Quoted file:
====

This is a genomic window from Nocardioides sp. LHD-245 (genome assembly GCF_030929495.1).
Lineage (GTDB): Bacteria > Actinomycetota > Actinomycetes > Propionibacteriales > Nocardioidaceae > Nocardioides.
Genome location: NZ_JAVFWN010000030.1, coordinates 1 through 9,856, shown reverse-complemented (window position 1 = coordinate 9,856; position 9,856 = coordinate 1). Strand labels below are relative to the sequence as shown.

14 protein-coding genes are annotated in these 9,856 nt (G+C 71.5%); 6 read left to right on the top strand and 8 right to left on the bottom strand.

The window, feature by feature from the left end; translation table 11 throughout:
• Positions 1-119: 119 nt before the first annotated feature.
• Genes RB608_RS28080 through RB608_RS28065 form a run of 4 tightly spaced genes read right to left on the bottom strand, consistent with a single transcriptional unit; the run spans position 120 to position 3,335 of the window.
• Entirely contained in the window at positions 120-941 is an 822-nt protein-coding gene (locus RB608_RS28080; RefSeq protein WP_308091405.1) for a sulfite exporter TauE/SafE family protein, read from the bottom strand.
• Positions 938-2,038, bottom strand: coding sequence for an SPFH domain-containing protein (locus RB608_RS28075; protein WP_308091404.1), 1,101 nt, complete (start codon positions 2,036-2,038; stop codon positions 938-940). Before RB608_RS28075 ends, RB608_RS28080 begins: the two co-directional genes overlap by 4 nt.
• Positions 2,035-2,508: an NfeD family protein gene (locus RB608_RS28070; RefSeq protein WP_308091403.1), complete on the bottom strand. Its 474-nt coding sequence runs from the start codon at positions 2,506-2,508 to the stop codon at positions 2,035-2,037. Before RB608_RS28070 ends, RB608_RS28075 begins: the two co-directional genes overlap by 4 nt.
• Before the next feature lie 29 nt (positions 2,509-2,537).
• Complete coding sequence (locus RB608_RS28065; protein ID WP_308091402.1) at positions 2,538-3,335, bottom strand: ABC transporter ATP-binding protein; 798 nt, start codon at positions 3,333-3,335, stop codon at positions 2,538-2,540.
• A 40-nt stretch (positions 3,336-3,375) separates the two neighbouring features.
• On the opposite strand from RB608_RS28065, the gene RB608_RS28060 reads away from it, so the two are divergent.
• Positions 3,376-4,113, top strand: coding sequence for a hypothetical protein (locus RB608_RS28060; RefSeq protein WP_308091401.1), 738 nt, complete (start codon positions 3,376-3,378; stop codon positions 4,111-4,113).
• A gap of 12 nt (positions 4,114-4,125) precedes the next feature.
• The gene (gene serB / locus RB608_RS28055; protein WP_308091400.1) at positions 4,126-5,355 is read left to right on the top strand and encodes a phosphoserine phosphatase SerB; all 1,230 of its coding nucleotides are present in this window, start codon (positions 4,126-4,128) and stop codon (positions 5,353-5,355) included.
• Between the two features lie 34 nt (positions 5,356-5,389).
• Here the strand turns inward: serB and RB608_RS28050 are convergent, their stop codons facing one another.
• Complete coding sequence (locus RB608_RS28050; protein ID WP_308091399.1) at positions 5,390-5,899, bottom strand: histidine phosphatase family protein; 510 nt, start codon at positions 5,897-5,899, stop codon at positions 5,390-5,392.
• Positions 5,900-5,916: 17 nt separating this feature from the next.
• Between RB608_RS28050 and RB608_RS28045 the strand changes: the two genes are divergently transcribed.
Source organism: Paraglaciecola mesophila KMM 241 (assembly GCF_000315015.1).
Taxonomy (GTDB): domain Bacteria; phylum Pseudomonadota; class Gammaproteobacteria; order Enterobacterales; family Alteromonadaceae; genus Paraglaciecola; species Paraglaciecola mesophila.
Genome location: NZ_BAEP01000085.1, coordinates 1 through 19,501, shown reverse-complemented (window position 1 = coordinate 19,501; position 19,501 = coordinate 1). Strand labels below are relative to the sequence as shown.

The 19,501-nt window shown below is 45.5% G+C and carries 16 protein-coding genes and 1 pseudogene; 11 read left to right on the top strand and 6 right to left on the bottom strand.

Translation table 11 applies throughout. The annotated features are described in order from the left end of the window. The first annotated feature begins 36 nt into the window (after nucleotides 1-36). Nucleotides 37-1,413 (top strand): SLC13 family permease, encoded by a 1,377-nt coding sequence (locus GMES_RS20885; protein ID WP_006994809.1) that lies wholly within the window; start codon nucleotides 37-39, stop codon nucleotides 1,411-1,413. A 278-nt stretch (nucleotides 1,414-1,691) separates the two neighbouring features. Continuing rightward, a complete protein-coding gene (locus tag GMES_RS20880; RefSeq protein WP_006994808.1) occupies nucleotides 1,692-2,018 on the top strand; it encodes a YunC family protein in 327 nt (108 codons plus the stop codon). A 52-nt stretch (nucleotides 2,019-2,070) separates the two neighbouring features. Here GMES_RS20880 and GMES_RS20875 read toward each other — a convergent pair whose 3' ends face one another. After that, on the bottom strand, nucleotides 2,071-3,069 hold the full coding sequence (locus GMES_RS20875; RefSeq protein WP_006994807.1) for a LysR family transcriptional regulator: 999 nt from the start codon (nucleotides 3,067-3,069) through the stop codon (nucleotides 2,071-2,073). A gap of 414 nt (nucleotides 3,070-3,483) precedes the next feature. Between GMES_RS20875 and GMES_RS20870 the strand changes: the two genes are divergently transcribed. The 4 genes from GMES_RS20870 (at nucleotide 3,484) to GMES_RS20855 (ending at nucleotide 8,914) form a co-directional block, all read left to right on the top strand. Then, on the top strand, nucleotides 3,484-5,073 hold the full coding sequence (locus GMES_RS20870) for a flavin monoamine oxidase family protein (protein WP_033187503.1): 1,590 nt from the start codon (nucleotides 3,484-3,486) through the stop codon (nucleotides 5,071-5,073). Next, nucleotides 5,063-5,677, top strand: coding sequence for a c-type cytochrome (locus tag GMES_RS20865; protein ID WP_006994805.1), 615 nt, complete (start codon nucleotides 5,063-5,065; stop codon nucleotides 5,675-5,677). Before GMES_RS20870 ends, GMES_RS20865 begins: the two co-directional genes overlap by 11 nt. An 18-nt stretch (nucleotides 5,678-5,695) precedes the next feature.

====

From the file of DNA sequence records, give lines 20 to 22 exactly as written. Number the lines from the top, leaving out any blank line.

• Complete coding sequence (locus RB608_RS28050; protein ID WP_308091399.1) at positions 5,390-5,899, bottom strand: histidine phosphatase family protein; 510 nt, start codon at positions 5,897-5,899, stop codon at positions 5,390-5,392.
• Positions 5,900-5,916: 17 nt separating this feature from the next.
• Between RB608_RS28050 and RB608_RS28045 the strand changes: the two genes are divergently transcribed.